Idiosyncrasies of Hobbes's composition process, together with a paucity of reliable autobiographical materials and the norms of seventeenth-century manuscript production, render interpretation of his political theory particularly difficult and contentious. These difficulties are surveyed here under three headings: the process of "serial" composition, which was common in the period; the relationship between Hobbes's three political-theory texts-- the "Elements of Law, De Cive ", and "Leviathan", which is basic to defining the textual embodiment of his theory, and controversial; and his method (...)
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  5. James Harrington and Thomas Hobbes.James Cotton - 1981 - Journal of the History of Ideas 42 (3):407.
  6. Thomas Hobbes and the Duke of Newcastle: A Study in the Mutuality of Patronage Before the Establishment of the Royal Society.Lisa Sarasohn - 1999 - Isis 90:715-737.
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  7. The Social Context of Hobbes's Political Thought.James J. Hamilton - 2014 - Modern Intellectual History 11 (1):1-29.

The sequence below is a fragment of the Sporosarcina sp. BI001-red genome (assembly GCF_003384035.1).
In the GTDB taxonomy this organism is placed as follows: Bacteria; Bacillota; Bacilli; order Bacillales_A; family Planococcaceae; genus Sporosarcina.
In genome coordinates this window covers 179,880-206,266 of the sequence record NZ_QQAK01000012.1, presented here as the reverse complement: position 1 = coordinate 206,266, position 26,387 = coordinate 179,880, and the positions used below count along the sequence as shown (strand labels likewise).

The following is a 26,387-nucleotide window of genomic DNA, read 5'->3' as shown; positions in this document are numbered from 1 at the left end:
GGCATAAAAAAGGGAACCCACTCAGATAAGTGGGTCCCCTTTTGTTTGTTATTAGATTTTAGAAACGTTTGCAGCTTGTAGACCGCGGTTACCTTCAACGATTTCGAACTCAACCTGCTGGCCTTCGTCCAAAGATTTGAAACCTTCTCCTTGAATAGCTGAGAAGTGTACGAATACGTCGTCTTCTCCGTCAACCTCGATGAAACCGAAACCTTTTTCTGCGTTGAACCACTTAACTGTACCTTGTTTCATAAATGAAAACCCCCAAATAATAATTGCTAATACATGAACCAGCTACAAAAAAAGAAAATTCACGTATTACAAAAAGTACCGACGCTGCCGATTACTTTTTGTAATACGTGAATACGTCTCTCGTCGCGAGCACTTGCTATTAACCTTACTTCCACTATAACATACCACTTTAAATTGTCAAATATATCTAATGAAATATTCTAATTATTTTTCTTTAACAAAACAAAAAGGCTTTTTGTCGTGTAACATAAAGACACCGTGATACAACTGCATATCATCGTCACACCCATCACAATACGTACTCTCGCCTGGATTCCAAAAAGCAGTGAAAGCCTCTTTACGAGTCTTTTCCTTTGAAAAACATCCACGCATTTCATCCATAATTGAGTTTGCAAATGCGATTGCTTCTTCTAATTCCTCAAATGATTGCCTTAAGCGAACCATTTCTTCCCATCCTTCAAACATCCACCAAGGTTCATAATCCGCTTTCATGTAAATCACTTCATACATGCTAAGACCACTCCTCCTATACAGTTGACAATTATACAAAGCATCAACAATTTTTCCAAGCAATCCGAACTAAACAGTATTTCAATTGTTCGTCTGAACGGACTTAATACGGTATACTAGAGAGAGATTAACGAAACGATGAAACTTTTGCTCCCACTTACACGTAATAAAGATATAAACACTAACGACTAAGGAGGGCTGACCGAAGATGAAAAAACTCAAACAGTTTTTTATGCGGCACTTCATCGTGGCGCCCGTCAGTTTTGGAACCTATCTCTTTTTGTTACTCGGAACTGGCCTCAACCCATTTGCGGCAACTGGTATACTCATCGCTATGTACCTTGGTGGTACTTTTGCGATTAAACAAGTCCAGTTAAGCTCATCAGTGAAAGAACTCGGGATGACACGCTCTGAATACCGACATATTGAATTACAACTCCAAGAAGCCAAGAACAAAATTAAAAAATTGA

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  8. The Theory of Context and the Case of Hobbes.Preston King - 1983 - In Preston T. King (ed.), The History of Ideas: An Introduction to Method. Barnes & Noble.
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  9. Contexts for the Writing and Publication of Hobbes Leviathan.Glenn Burgess - 1990 - History of Political Thought 11 (4):675-702.
  10. Pufendorf Disciple of Hobbes: The Nature of Man and the State of Nature: The Doctrine of Socialitas.Fiammetta Palladini - 2008 - History of European Ideas 34 (1):26-60.
    No doctrine of Pufendorf's is better known than that of socialitas. The reason is that Pufendorf himself declared that socialitas was the foundation of natural law. No interpreter of Pufendorf can therefore avoid dealing with it. Moreover, Pufendorf linked the issue of socialitas to the question of the state of nature, thus raising important issues with both theological and philosophical implications.Given the prominence and importance of this theme in Pufendorf's work, a close analysis of what he meant by it is (...)